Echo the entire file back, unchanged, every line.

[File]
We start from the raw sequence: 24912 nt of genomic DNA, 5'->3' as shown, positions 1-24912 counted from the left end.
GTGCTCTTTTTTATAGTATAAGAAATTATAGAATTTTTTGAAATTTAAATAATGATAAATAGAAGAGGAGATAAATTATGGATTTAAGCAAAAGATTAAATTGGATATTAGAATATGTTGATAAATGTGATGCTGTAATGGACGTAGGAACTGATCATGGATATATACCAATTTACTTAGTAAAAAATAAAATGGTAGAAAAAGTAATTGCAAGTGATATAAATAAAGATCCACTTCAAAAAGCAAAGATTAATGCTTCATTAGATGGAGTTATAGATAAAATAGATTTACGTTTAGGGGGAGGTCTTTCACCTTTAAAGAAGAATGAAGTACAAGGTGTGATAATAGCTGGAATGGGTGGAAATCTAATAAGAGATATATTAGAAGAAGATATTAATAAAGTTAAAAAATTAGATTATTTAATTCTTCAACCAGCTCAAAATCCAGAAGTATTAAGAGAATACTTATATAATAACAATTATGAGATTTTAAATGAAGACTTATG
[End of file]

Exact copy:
We start from the raw sequence: 24912 nt of genomic DNA, 5'->3' as shown, positions 1-24912 counted from the left end.
GTGCTCTTTTTTATAGTATAAGAAATTATAGAATTTTTTGAAATTTAAATAATGATAAATAGAAGAGGAGATAAATTATGGATTTAAGCAAAAGATTAAATTGGATATTAGAATATGTTGATAAATGTGATGCTGTAATGGACGTAGGAACTGATCATGGATATATACCAATTTACTTAGTAAAAAATAAAATGGTAGAAAAAGTAATTGCAAGTGATATAAATAAAGATCCACTTCAAAAAGCAAAGATTAATGCTTCATTAGATGGAGTTATAGATAAAATAGATTTACGTTTAGGGGGAGGTCTTTCACCTTTAAAGAAGAATGAAGTACAAGGTGTGATAATAGCTGGAATGGGTGGAAATCTAATAAGAGATATATTAGAAGAAGATATTAATAAAGTTAAAAAATTAGATTATTTAATTCTTCAACCAGCTCAAAATCCAGAAGTATTAAGAGAATACTTATATAATAACAATTATGAGATTTTAAATGAAGACTTATG